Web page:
Lead Research Organisation: University of Sussex
Department Name: Sch of Media, Film and Music


The intersection of queer sexualities with global politics has become a pressing issue in recent years: violence at pride marches in Serbia, India and South Africa are just one vector of tensions among ideas of global citizenship, nationalist politics, and sexual identity. At the same time, film and other visual media have formed increasingly transnational routes to queer cultural visibility. Audiences in the UK can view cinematic representations of gay and lesbian life in Thailand, and vice versa. This project will investigate the role of film and video in negotiating queer cultural identities in the global context.

The project brings together an interdisciplinary group of scholars along with filmmakers, activists and film festival programmers. This combination of theoretical approaches with the perspectives of creative industry professionals and media artists will enable a broader understanding of the complex dynamics of queer film cultures, as well as helping identify new ideas for local and international engagement. The research will consist of four main events, spread through 2012. The first is a workshop on queer cinema and the politics of the global. This event, based at the University of Sussex, will bring together a prestigious group of international scholars with specialisms in international cinema studies, media and culture, the politics of globalisation, queer theory, and philosophy to outline the key issues and methods necessary to develop research in this newly emerging area.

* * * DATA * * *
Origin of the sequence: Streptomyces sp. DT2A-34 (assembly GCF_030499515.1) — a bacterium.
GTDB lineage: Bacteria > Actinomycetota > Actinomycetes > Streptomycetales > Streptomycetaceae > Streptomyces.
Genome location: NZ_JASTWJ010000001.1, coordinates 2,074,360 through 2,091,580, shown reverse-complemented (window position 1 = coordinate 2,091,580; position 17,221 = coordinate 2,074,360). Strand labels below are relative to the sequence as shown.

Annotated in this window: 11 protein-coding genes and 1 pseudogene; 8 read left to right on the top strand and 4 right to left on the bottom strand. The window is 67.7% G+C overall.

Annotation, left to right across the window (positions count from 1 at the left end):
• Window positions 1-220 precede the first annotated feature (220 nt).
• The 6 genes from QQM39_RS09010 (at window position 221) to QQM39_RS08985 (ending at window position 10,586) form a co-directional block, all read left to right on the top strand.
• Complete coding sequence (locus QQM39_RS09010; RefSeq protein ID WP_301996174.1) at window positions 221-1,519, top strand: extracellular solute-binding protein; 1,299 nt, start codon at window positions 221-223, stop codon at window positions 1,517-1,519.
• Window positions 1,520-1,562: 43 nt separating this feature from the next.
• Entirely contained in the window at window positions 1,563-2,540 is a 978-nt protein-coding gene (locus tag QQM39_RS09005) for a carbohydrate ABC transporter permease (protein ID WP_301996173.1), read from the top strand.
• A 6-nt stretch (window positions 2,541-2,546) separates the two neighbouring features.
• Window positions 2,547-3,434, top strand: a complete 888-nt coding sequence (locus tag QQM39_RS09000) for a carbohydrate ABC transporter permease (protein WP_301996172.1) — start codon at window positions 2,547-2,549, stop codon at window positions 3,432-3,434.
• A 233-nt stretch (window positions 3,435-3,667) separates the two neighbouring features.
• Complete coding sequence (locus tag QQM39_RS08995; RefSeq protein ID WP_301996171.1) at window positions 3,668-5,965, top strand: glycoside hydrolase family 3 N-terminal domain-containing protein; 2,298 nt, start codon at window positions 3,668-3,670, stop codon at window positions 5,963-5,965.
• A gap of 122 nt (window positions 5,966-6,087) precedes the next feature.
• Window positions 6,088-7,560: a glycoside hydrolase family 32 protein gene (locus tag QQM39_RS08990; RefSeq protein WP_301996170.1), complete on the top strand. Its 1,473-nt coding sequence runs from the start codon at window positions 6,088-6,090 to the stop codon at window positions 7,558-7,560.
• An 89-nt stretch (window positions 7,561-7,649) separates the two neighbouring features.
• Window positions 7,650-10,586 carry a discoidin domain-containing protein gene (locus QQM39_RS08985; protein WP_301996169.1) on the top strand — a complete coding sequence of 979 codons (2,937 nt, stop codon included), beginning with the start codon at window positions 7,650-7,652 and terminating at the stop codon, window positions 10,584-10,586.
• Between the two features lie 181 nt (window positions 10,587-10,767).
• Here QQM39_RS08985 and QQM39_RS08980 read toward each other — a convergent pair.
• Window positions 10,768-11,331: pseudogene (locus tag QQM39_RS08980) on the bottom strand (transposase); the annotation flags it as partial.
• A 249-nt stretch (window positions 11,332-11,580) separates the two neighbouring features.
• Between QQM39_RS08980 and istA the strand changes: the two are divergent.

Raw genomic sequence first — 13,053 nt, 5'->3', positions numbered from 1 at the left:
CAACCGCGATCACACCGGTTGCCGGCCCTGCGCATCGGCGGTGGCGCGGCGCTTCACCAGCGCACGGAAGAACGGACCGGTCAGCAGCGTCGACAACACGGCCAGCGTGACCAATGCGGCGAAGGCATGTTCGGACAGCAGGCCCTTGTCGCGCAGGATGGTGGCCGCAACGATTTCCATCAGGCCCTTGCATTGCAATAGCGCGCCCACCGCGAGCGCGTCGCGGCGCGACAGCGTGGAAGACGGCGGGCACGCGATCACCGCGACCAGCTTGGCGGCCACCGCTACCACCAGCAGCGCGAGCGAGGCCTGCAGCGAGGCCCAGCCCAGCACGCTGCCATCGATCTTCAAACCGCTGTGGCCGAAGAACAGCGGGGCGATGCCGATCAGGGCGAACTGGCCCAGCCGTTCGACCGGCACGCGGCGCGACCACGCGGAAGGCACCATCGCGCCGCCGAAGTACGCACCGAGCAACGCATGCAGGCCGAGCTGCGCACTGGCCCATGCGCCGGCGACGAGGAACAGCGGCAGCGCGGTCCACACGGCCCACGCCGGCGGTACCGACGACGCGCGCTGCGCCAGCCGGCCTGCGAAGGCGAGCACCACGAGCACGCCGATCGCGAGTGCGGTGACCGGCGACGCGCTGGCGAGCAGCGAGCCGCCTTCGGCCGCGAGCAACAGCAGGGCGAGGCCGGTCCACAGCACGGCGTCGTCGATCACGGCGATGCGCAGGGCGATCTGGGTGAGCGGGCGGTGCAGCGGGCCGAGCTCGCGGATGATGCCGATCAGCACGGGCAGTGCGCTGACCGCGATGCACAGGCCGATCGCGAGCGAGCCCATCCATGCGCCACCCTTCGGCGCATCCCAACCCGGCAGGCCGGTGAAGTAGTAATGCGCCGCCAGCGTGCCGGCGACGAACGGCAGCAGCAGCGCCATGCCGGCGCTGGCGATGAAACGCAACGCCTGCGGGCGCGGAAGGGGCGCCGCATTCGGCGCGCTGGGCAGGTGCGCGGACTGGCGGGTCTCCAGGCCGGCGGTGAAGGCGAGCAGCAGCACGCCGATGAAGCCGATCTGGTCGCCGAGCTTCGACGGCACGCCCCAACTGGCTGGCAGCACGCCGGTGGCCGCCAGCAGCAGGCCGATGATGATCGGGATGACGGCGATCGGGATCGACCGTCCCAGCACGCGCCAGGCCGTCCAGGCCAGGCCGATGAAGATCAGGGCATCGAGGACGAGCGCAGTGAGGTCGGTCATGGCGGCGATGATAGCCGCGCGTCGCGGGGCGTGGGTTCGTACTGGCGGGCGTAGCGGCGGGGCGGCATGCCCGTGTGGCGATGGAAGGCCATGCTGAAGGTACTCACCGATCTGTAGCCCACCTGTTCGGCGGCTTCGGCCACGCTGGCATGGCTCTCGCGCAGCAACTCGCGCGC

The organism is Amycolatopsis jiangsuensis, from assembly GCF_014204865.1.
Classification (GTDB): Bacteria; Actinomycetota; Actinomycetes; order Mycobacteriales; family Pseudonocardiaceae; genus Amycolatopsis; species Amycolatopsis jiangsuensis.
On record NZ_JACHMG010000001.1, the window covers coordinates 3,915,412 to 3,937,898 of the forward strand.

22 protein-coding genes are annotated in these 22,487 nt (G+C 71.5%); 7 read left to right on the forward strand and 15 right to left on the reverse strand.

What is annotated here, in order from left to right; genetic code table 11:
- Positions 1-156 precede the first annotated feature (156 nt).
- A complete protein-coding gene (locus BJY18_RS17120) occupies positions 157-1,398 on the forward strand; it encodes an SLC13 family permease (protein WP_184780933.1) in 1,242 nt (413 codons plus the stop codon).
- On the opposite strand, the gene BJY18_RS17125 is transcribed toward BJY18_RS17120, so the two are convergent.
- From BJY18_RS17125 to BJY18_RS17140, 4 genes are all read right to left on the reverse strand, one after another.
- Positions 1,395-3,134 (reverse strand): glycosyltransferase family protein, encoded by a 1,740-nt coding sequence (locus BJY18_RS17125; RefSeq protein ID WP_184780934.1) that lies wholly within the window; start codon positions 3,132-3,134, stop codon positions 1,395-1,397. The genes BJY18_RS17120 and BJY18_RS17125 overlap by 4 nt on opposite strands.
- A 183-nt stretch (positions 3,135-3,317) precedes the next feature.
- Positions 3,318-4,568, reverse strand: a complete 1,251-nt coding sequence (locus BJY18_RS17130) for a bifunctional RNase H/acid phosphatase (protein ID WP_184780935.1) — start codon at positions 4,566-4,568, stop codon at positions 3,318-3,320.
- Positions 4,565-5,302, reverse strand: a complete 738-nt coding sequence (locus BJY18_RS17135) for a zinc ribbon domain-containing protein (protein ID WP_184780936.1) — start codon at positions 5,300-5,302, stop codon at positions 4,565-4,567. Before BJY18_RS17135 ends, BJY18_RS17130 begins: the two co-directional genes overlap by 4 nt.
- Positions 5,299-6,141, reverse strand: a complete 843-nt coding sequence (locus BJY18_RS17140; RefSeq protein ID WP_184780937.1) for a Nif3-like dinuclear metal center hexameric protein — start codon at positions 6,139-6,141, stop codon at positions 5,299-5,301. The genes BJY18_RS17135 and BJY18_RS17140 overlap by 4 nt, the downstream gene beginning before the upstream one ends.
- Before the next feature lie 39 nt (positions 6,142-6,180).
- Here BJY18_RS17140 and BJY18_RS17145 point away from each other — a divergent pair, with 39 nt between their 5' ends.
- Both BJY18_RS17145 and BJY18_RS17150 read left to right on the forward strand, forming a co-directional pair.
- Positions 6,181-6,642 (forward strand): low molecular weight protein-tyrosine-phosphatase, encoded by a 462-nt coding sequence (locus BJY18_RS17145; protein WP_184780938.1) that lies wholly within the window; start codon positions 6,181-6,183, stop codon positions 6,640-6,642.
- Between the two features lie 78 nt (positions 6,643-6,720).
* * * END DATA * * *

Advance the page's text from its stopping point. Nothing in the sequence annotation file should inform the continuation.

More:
The second phase will augment this foundational scholarly work with the perspectives of film curators and activists. Core scholarly participants will be joined by film programmers representing a range of queer cultural activity, such as the transgender film festival in Amsterdam, the MIX experimental queer film festival in São Paolo, and the Margaret Mead Human Rights film festival in New York City. In addition to a workshop with scholars and film programmers, there will be two public roundtables, in Brighton and London, which will bring both local queer communities and film festival audiences into the conversation. These public events will be developed in partnership with the London Lesbian and Gay Film Festival and the Duke of York Cinema in Brighton.

The third event will draw on the expertise of both the scholars and the programmers to curate a series of international queer film and video work. This series will screen in partnership with CineCity, the Brighton-based film festival. Films will be curated as part of the research process, and the series will thus form an important public-facing output of the project. The centrepiece of the programme will be East Side Story (2006-8), a two-channel video and photography installation by Croatian artist Igor Grubic which addresses the rights of sexual minorities in former Yugoslavia. Horrified by the violence aimed at gay pride parades in Belgrade and Zagreb, Grubic worked with choreographers and dancers to produce what he calls 'dance interventions' on the exact spots where the violent attacks took place, suggesting a creative resistance to intolerance that expresses the new progressive movements in the region. In a public talk at the Lighthouse Gallery in Brighton, Grubic will discuss his work in relation to queer cinema and activism in conversation with a performance studies scholar.

The final workshop addresses the question of queer counterpublics. Film festivals provide one of the few safe public spaces for queer culture, especially in regions where homosexuality is not legally protected. One of the key aims of this project is to extend that space, both by creating a rare opportunity for scholars, curators and activists to work together to analyse global queer cinema and by asking the group to strategise how we might help grow and develop these cultural spaces.

Planned Impact